Posts

Showing posts from March, 2011

Shifting the responsibility

On Tuesday, the Supreme Court (SC) asked the additional advocate general to take up the missing persons’ issue with the government and ask parliament to legislate in order to resolve the matter. The SC observed that the issue was sensitive in nature and parliament should come up with legislation to deal with it. With all due respect to the apex court, the missing persons’ issue was taken up by the SC and it should have been pursued by the court to fruition. Shifting the responsibility at this critical juncture to a weak parliament will not necessarily resolve the issue. The missing persons’ issue is a very critical one. It involves our intelligence agencies like the Inter-Services Intelligence (ISI), Military Intelligence (MI) and other such agencies, particularly in Balochistan where the Frontier Corps (FC) is running a parallel government. Families of the thousands of missing persons, especially from Balochistan, believe that our intelligence agencies are behind their disappearances…

Let the ‘mother of all games’ begin

A semi-final between India and Pakistan is as good as it gets in a cricket World Cup, more so when the tournament is taking place in South Asia. This year’s Cricket World Cup has generated a lot of hype because of this one match alone. Cricket is as big, if not bigger, as religion for the people of the subcontinent. Thus it is no surprise that this semi-final has made both Pakistanis and Indians so emotional. The mood on both sides of the border is full of both excitement and dread – one can literally smell the fear of losing to the other side. Millions of cricket fans all over the world cannot wait to see the outcome of today’s match. In a few hours we will know which one of the two teams, Blue or Green, has qualified for the finals.

The rivalry between India and Pakistan is as old as their respective independence. Relations between the two neighbouring countries have remained sour most of the time since, but there have been patches where relations normalised relatively. Unfortunate…

Strained relations

US Secretary of State Hillary Clinton thanked the Pakistan government for its cooperation in the release of CIA operative Raymond Davis. The Davis episode had further strained the relations between the US and Pakistan. Ms Clinton admitted in an interview that the US had “a very difficult relationship” with Pakistan “because there have been some problems”. She was obviously referring to the war in Afghanistan where the US-led NATO troops are fighting the Taliban. Pakistan, despite being a frontline ally of the US in the war on terror, is known for supporting the Afghan Taliban. This has ruffled the feathers of our western allies who want Pakistan to end this double game. In our quest for ‘strategic depth’ in Afghanistan, we continue to outwit our own allies by our contradictory posture on the Afghan Taliban.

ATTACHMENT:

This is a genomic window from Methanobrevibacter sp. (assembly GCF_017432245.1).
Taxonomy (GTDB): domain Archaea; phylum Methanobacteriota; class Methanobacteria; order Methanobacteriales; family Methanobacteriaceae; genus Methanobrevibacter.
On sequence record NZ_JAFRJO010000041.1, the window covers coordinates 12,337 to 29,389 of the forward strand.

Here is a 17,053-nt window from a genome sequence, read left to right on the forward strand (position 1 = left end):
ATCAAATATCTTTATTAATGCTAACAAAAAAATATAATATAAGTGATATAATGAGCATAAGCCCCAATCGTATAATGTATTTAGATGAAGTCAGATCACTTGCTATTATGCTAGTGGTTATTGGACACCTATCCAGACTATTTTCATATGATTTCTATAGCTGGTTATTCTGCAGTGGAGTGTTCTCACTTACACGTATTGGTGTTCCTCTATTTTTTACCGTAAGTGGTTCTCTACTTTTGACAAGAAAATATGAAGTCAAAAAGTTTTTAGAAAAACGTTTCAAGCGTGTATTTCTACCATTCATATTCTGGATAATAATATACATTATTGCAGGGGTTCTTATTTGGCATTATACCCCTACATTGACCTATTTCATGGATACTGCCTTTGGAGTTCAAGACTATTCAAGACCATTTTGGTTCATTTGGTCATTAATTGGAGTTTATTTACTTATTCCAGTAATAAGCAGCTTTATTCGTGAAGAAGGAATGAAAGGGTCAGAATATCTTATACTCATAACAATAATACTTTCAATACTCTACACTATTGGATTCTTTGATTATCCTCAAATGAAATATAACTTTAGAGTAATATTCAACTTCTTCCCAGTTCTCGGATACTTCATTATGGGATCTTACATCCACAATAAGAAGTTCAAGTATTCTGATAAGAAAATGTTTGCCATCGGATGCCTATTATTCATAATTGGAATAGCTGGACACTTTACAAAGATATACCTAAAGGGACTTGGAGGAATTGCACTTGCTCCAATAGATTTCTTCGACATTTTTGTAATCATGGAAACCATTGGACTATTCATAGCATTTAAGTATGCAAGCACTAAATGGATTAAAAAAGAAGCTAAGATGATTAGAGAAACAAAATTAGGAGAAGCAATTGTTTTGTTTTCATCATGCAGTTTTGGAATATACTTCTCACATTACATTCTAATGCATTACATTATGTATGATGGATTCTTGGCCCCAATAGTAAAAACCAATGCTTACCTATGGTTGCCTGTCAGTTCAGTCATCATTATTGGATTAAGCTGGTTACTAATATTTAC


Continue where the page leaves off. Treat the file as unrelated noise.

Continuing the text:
On the other hand, Special Representative for Afghanistan and Pakistan Marc Grossman has expressed regret over the death of civilians after a drone strike in North Waziristan this …

Cricket mania and borderline hysteria

Pakistan will face India in the Cricket World Cup 2011 semi-final on Indian soil tomorrow (March 30). In a welcome move, Indian Prime Minister Manmohan Singh invited both President Zardari and Prime Minister Gilani to come and watch the match with him at Mohali. Prime Minister Gilani has accepted his counterpart’s invitation and will be going to India to watch the semi-final. This is cricket diplomacy at its very best. At a time when the relationship between India and Pakistan is at a low after the Mumbai terror attacks in 2008, Dr Singh’s hand of friendship must be appreciated. This is not to say that cricket diplomacy will lead to some big breakthrough but at least it will create a good environment for both countries. Indo-Pak interior secretaries met yesterday for the first round of talks in Delhi. The talks went relatively well as can be seen by the positive statements made by both Indian and Pakistani interior secretaries. Indian Home Secretary G K Pillai termed the talks as “ext…

Libya and the ‘international community’

Finally Pakistan has woken up to the disastrous military intervention by the western forces in Libya. On Saturday, Pakistan’s Foreign Office expressed serious concerns over the foreign forces’ strikes on Libya. Briefing the Senate Standing Committee on Foreign Affairs, Foreign Secretary Salman Bashir said, “Pakistan’s position is very clear and principled. Everyone should respect a country’s sovereignty.” Mr Bashir said that the UN resolution on Libya was faulty and allowed the west to do “anything”. He further stated, “The prescription of democracy, pluralism and human rights is acceptable but it has to be done as people want and through peaceful means.”